A longstanding mystery has just been solved for me. Every time I look down a list of unicode characters (e.g., this one), I see something like “Latin Capital Letter S With Caron” (next to Š) and think “That’s not a ‘caron,’ that’s a haček.” I always meant to look it up and find out where they got “caron,” but never got around to it. Now John Cowan‘s post on the stability of standard names has brought to my attention Unicode Technical Note #27: Known Anomalies in Unicode Character Names, which is almost as much fun as a collection of newspaper corrections:

In this document we list all Unicode character names with known clerical errors in the spelling of their names at the time of its writing. In addition, we have compiled information on many misnamed characters, misleading character names, and characters with other known problems with their names.
Because Unicode Standard is a character encoding standard and not the Universal Encyclopedia of Writing Systems and Character Identity, the stability and uniqueness of published character names is far more important than the correctness of the name… The authors therefore intend this Technical Note to serve as a convenient summary of the information about character name anomalies in the Unicode Standard at the time of its writing.

And alongside embarrassments like “LATIN SMALL LETTER OI” (“should have been called letter GHA”) and “TAMIL SIGN VISARGA” (“This character is the aaytham”), we find:

The “caron” should have been called hacek and combining hacek. The term “caron” is suspected by some to be an invention of some early standards body, but it has also been claimed by others to have been in use at Linotype before the days of digital typography. Its true origin may be lost in the mists of time.

How wonderful! Does anybody know anything more about this mysterious “word”?


  1. And here I was, thinking it’s a perfume!

  2. Or one of the names of Pushkin’s favorite writer!

  3. You may have seen the series of BabelStone posts (1 2 3) from around the same time as that note and giving some more details and background. Nothing on your caron question that I recall, though.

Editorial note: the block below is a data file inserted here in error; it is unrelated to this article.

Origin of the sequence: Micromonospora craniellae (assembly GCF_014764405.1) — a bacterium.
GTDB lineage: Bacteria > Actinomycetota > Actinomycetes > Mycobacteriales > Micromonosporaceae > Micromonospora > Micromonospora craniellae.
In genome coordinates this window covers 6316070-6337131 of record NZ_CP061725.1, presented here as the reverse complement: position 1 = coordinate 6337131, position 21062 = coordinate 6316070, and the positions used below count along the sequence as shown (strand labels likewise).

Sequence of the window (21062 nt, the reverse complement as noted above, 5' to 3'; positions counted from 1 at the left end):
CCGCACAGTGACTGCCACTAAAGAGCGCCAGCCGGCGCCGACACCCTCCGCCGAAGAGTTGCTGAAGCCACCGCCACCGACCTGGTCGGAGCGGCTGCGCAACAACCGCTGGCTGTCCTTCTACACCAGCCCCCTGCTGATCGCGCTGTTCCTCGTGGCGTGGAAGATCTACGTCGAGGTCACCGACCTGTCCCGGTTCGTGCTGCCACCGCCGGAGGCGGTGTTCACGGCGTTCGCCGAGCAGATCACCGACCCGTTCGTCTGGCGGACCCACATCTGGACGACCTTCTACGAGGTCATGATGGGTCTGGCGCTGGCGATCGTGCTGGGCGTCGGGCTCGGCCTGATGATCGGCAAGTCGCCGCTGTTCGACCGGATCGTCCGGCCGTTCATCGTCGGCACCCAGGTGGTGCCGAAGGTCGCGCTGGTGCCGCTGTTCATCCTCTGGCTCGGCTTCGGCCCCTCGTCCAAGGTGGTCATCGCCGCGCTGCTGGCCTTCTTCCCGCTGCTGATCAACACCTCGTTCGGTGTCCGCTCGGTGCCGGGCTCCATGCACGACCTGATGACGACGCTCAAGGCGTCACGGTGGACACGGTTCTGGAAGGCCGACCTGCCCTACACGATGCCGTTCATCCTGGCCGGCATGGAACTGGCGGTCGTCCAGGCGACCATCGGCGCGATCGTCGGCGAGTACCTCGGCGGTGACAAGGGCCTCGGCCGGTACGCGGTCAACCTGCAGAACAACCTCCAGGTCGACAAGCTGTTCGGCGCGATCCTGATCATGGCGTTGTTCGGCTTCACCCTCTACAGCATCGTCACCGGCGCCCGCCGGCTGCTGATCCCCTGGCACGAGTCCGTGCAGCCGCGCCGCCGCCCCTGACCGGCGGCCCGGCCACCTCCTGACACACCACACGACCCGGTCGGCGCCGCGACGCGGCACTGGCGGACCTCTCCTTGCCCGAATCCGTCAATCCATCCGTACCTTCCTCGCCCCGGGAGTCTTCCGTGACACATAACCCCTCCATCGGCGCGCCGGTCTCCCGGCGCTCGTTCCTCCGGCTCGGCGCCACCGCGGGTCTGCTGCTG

4. I have always wondered why you English speaking people had to adopt the Czech name for ” ˇ “, i.e. “háček”. Why not use the wonderful Slovak word “mäkčeň”?

  5. I thought it was the NESN studio host for Red Sox games.

  6. michael farris says

    The hacek is my favorite diacritic ever (narrowly winning over the cedilla, and I detest calling it a “caron” (sounds like a relative of the cubic zirconia). I think maybe part of the problem in English is that the word needs a … hacek, as in háček. Is it ever spelled hachek?
    mäkčeň is also a nice word, but requires to haceks and an umlaut, so that’s even less likely to be used, makcen looks more like [‘maksn] or even [‘mAksn]. And if memory serves the Czechs did come up with it first. I often wish that Polish had dumped its archaic sz,cz,rz, and ż for haceked letters (according to my boss, this was more or less seriously considered at one time).

  7. According to German Wikipedia, other names are Slovenian strešica, Croatian kvačica, Finnish hattu—the latter being simply the word for ‘hat,’ which of course endears it to me and makes me want to suggest we ditch haček with its annoying haček and adopt hattu instead.

  8. Funny you should mention this today when I was just looking for the names of Croatian diacritics! The Caron perfume manufacturing company is of course named after a person (not Leslie Caron!), and as Wikipedia mentions that the caron is used in mathematics, my first thought was that perhaps there was a Caron who was a mathematician (or linguist, or typesetter..). However, having also discovered in a text referring to the use of the caron to indicate tones in Mandarin that it’s opposite (which I would call a circumflex) is called the macron, I wondered what that derived from (Greek?) and found that Wikipedia calls this a CARET! Which, when used as a proofreading symbol, indicates something to be inserted, i.e. missing, from Latin, carre, to lack (it says, 3rd person sing. present tense, it is lacking). But, while there seems to be a link between caret (the “hat”) and caron (inverted “hat”) (not language hat) I don’t see where the -on comes from.

  9. Jim Tucker says

    My guess is “caron” is Romanian for “corona,” which could easily be a Romance name for this mark.

  10. Jim Tucker says

    Oh ok, the heck with Romanian. Something like that though. The Finns put a hat on it, like the guy upstairs said. I say vive le roi.

  11. I’ve always loved the name Caron, because she was so adorable in Gigi… but as an accent?? I’ve always wondered where ‘they’ got that spare name for the well-known hacek, and this is the perfect solution: it’s just some made-up geeky thing like octothorp, not a real name at all. Thank you for that.

  12. I just realized that a macron (indeed from Greek, makros, and indicating long vowels) is flat, falling in-between the hat-shaped caret and saucer-shaped caron, or wedge. In Spanish they (carons) are called “cuernitos”, or little horns – just like the sign made with the thumb and little finger to indicate a cuckold, or “cornudo”. Perhaps that supports a possible Spanish influence, mentioned here: Or perhaps that is sheer fancy!

  13. LH, do the Finns wear their hats upside down? I’ve heard people use “hat” to refer to the circumflex in mathematical notation.